The intenet went crazy over the weekend after a new self-driving car was seen rolling around in Virginia, USA.
Unlike vehicles from Uber and Waymo, the car didn’t have any obvious signs of a way to measure distance, the chunky imaging technology most autonomous vehicles use to gauge the state of the road ahead. Instead, it had just a small bar mounted on the dashboard, which blinked red when it was at a stop light and green once the cost was clear.
Even more intriguingly, the car appeared to be genuinely autonomous: there was no-one sitting in the driver’s seat. Typically, a human overseer is required in the testing phase to make sure that the car doesn’t go wild and run over a marching band, but somehow this car had managed to find a loophole.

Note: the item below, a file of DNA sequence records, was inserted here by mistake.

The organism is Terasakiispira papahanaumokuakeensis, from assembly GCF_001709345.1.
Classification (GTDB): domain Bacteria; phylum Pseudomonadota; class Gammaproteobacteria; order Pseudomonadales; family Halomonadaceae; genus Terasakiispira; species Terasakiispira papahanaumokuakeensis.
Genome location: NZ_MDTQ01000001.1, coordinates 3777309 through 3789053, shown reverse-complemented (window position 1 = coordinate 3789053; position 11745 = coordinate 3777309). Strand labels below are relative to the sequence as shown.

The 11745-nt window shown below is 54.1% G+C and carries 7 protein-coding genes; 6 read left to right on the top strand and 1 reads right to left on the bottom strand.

The timing made sense: just a week beforehand, Virginia had authorised the testing of self-driving cars in the state, albeit initially only on closed lanes of two highways, but eventually expanding to “light traffic conditions”. And local university Virginia Tech has been testing autonomous cars and drones in the area.
But still a question remained. Who was behind this breakthrough new technology? How were they solving the problems that hinders the progress of even the mighty Google?
You’ve read the headline. You know the answer: it was a bloke dressed up as a car seat.
By Harmony Kennedy